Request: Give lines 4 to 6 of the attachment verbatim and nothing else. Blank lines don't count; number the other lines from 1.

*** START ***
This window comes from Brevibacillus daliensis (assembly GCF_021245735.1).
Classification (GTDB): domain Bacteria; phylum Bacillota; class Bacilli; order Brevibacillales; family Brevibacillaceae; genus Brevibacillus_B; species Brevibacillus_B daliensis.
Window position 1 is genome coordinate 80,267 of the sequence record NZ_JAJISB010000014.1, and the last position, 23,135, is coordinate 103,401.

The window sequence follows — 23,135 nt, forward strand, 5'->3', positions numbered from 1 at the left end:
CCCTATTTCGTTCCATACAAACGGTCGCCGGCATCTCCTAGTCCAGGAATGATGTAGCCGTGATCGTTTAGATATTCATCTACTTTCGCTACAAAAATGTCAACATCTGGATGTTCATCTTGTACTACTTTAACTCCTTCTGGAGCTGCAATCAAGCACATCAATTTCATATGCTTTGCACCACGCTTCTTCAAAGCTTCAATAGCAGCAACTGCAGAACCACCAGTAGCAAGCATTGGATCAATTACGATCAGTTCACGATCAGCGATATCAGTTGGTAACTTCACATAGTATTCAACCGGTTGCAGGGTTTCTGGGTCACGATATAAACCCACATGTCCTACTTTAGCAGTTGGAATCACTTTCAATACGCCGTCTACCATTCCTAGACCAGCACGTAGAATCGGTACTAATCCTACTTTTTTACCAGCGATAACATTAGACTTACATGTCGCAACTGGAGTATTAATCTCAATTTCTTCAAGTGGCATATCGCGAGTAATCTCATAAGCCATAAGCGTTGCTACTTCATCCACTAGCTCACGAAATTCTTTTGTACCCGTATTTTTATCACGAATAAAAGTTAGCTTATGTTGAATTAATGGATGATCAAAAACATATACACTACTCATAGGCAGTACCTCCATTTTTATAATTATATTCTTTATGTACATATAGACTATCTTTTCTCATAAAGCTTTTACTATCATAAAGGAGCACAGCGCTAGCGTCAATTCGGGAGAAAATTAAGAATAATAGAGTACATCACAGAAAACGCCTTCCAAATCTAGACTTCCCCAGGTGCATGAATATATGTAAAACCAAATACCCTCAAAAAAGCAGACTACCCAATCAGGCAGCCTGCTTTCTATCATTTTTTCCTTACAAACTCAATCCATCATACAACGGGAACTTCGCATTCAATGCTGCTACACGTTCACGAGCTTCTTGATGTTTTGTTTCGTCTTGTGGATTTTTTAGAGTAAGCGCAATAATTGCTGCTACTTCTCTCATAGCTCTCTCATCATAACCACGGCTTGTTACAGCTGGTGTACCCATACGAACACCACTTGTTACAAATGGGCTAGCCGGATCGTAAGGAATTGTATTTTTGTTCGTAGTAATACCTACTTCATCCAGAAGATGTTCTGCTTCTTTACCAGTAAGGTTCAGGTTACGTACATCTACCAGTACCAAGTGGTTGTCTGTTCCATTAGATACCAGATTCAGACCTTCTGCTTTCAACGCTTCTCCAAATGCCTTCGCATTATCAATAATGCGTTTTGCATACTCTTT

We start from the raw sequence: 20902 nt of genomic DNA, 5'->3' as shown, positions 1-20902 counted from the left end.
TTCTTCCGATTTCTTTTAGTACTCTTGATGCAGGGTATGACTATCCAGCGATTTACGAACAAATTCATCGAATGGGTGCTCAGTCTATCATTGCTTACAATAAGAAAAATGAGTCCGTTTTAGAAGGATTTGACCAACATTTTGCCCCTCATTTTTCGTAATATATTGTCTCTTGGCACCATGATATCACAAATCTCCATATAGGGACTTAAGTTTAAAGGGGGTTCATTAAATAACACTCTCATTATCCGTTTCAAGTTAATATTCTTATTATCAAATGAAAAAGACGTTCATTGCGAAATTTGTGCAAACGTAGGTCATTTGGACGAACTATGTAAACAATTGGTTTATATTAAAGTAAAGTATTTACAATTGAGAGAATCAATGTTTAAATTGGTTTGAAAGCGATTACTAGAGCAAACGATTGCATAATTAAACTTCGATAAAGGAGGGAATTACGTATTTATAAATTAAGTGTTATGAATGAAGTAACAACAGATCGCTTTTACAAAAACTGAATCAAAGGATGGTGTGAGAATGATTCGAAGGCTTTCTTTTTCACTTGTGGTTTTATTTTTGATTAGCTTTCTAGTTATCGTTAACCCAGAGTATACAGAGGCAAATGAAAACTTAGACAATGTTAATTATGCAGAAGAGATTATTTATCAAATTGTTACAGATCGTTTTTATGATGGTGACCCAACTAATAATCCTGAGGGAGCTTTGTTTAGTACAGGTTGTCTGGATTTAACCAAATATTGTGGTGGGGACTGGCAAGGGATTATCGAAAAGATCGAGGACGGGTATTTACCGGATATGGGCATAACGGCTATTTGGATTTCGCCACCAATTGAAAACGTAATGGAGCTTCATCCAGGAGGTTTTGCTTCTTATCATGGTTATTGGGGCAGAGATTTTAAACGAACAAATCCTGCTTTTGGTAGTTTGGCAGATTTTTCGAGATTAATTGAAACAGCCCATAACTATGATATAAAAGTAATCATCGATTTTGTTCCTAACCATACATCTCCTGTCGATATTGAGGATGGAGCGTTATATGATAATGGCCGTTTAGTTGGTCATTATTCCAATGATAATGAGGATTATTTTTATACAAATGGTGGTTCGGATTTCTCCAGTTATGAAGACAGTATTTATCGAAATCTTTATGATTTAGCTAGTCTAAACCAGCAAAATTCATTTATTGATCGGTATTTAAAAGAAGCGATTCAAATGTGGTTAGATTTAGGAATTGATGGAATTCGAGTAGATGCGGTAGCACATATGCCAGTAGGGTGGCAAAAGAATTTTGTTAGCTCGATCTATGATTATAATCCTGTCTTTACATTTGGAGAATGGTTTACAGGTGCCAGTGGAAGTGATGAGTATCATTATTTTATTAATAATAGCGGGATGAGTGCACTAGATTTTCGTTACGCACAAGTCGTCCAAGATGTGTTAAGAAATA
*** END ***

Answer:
The window sequence follows — 23,135 nt, forward strand, 5'->3', positions numbered from 1 at the left end:
CCCTATTTCGTTCCATACAAACGGTCGCCGGCATCTCCTAGTCCAGGAATGATGTAGCCGTGATCGTTTAGATATTCATCTACTTTCGCTACAAAAATGTCAACATCTGGATGTTCATCTTGTACTACTTTAACTCCTTCTGGAGCTGCAATCAAGCACATCAATTTCATATGCTTTGCACCACGCTTCTTCAAAGCTTCAATAGCAGCAACTGCAGAACCACCAGTAGCAAGCATTGGATCAATTACGATCAGTTCACGATCAGCGATATCAGTTGGTAACTTCACATAGTATTCAACCGGTTGCAGGGTTTCTGGGTCACGATATAAACCCACATGTCCTACTTTAGCAGTTGGAATCACTTTCAATACGCCGTCTACCATTCCTAGACCAGCACGTAGAATCGGTACTAATCCTACTTTTTTACCAGCGATAACATTAGACTTACATGTCGCAACTGGAGTATTAATCTCAATTTCTTCAAGTGGCATATCGCGAGTAATCTCATAAGCCATAAGCGTTGCTACTTCATCCACTAGCTCACGAAATTCTTTTGTACCCGTATTTTTATCACGAATAAAAGTTAGCTTATGTTGAATTAATGGATGATCAAAAACATATACACTACTCATAGGCAGTACCTCCATTTTTATAATTATATTCTTTATGTACATATAGACTATCTTTTCTCATAAAGCTTTTACTATCATAAAGGAGCACAGCGCTAGCGTCAATTCGGGAGAAAATTAAGAATAATAGAGTACATCACAGAAAACGCCTTCCAAATCTAGACTTCCCCAGGTGCATGAATATATGTAAAACCAAATACCCTCAAAAAAGCAGACTACCCAATCAGGCAGCCTGCTTTCTATCATTTTTTCCTTACAAACTCAATCCATCATACAACGGGAACTTCGCATTCAATGCTGCTACACGTTCACGAGCTTCTTGATGTTTTGTTTCGTCTTGTGGATTTTTTAGAGTAAGCGCAATAATTGCTGCTACTTCTCTCATAGCTCTCTCATCATAACCACGGCTTGTTACAGCTGGTGTACCCATACGAACACCACTTGTTACAAATGGGCTAGCCGGATCGTAAGGAATTGTATTTTTGTTCGTAGTAATACCTACTTCATCCAGAAGATGTTCTGCTTCTTTACCAGTAAGGTTCAGGTTACGTACATCTACCAGTACCAAGTGGTTGTCTGTTCCATTAGATACCAGATTCAGACCTTCTGCTTTCAACGCTTCTCCAAATGCCTTCGCATTATCAATAATGCGTTTTGCATACTCTTT

We start from the raw sequence: 20902 nt of genomic DNA, 5'->3' as shown, positions 1-20902 counted from the left end.